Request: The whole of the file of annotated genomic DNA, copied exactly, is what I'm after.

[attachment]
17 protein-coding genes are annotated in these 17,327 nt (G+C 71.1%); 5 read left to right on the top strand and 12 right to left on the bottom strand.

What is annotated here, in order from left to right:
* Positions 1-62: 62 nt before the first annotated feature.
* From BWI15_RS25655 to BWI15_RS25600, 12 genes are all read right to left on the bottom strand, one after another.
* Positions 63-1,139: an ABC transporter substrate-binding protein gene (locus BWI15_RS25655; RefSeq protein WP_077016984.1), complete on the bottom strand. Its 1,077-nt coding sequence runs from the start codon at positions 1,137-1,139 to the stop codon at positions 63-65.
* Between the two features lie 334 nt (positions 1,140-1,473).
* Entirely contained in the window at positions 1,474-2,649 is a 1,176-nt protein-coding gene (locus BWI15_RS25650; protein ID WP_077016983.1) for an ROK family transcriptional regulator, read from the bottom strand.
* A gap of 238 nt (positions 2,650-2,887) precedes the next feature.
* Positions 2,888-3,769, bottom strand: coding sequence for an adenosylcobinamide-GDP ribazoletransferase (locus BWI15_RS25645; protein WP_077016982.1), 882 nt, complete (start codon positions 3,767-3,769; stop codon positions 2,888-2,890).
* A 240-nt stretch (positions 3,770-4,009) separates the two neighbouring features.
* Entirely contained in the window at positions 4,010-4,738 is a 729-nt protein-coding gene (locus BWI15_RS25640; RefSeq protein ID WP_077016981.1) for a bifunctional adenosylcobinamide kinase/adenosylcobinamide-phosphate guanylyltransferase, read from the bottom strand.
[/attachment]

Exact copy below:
17 protein-coding genes are annotated in these 17,327 nt (G+C 71.1%); 5 read left to right on the top strand and 12 right to left on the bottom strand.

What is annotated here, in order from left to right:
* Positions 1-62: 62 nt before the first annotated feature.
* From BWI15_RS25655 to BWI15_RS25600, 12 genes are all read right to left on the bottom strand, one after another.
* Positions 63-1,139: an ABC transporter substrate-binding protein gene (locus BWI15_RS25655; RefSeq protein WP_077016984.1), complete on the bottom strand. Its 1,077-nt coding sequence runs from the start codon at positions 1,137-1,139 to the stop codon at positions 63-65.
* Between the two features lie 334 nt (positions 1,140-1,473).
* Entirely contained in the window at positions 1,474-2,649 is a 1,176-nt protein-coding gene (locus BWI15_RS25650; protein ID WP_077016983.1) for an ROK family transcriptional regulator, read from the bottom strand.
* A gap of 238 nt (positions 2,650-2,887) precedes the next feature.
* Positions 2,888-3,769, bottom strand: coding sequence for an adenosylcobinamide-GDP ribazoletransferase (locus BWI15_RS25645; protein WP_077016982.1), 882 nt, complete (start codon positions 3,767-3,769; stop codon positions 2,888-2,890).
* A 240-nt stretch (positions 3,770-4,009) separates the two neighbouring features.
* Entirely contained in the window at positions 4,010-4,738 is a 729-nt protein-coding gene (locus BWI15_RS25640; RefSeq protein ID WP_077016981.1) for a bifunctional adenosylcobinamide kinase/adenosylcobinamide-phosphate guanylyltransferase, read from the bottom strand.